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The Scarlet & Black

The Scarlet & Black

Animation adds mesmerizing visuals to Faulconer show

Picture yourself standing in a miniature barn, its walls and ceiling composed not of wood, but of chaotic and colorful paintings. Now imagine watching these paintings spring to life as they unfurl before you from individual brush strokes, existing only a few seconds before they are scribbled over and replaced just as quickly. This may sound like the stuff of dreams or hallucinogen-fueled delirium, but it is in fact quite real; this piece, titled Motion Barn, is only one of the many works featured in Faulconer Gallery’s new Animated Painting exhibition, which officially opens today.

Originally organized by the San Diego Museum of Art, the exhibit features the works of 13 artists from across the globe, all of which utilize the cutting edge medium of digital animation. Countless projectors and DVD players construct a world of surreal beauty from motion and sound, luring the spectator from one space to the next.

“There are some very interesting threads that connect the pieces even though the approaches are very different,” said Tilly Woodward, Curator of Academic and Public Outreach. Though the works embody many different artistic traditions and approaches, from digitized hand-drawn works to affected live video, the cohesiveness of the exhibition as a whole is striking.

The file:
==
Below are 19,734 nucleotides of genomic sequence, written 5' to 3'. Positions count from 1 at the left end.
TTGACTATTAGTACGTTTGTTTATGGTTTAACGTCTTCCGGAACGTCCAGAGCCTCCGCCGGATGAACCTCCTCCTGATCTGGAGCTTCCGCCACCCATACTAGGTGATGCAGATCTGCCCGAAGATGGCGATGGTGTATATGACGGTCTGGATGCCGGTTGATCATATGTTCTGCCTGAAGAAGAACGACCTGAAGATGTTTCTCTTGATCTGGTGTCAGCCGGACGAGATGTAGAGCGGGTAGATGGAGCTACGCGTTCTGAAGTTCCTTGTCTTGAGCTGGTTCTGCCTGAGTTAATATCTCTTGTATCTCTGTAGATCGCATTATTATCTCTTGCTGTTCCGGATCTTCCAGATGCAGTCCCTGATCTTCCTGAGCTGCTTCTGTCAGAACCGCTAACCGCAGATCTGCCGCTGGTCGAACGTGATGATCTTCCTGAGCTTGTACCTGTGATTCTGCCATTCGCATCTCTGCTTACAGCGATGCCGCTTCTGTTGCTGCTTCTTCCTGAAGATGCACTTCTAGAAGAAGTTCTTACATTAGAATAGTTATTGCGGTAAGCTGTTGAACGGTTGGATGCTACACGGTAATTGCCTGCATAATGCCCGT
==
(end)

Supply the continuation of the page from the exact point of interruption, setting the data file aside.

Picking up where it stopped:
“People are reflecting on their own traditional cultures, and they are using traditional approaches to drawing and painting, but they are also using very new technologies in terms of animation to transform and communicate those ideas,” said Woodward. “I hope it will make people think about drawing and painting processes and how as we have new technology, we see them in new ways.”

“Everybody understands visuals, and I think there is something in here that everyone can relate to, regardless of their artistic background” said Dan Strong, Associate Director of the Gallery. The universality of the visual medium is inextricably linked to today’s culture, and the installation certainly invites contemplation of the role of mass culture in the artistic process.

A vast range of programs accompanies the exhibit. Tonight’s opening reception features artist Serge Onnen, followed by a concert by “emo-tronic” band Tender Meat. Throughout the exhibit’s run, talks given by artist Kota Ezawa, Shanghai-based curator Victoria Lu, Grinnell art professor Tiffany Johnson Bidler, and Betti-Sue Hertz, curator of the original exhibition in San Diego. The Cultural Film Committee will support the exhibition through the Animation Film Festival in April. Each of the six films selected by Professor Terri Geller will be followed by discussions led by members of her Film Analysis class.

Opportunities will also be afforded for local artists to contribute; the college will sponsor open screenings as well and an open mike night, along with a table to which animators may add DVDs containing their own works. “I like the idea of the gallery as a place for the exchange of ideas; there is a whole range of people who are doing remarkable work as well” said Woodward.

Both Woodward and Strong hope that the installation’s unique qualities will inspire visitors to expand their areas of interest in the arts.

“We’re a teaching gallery, and when we can expose our students to something new, we are accomplishing our goal” said Strong.

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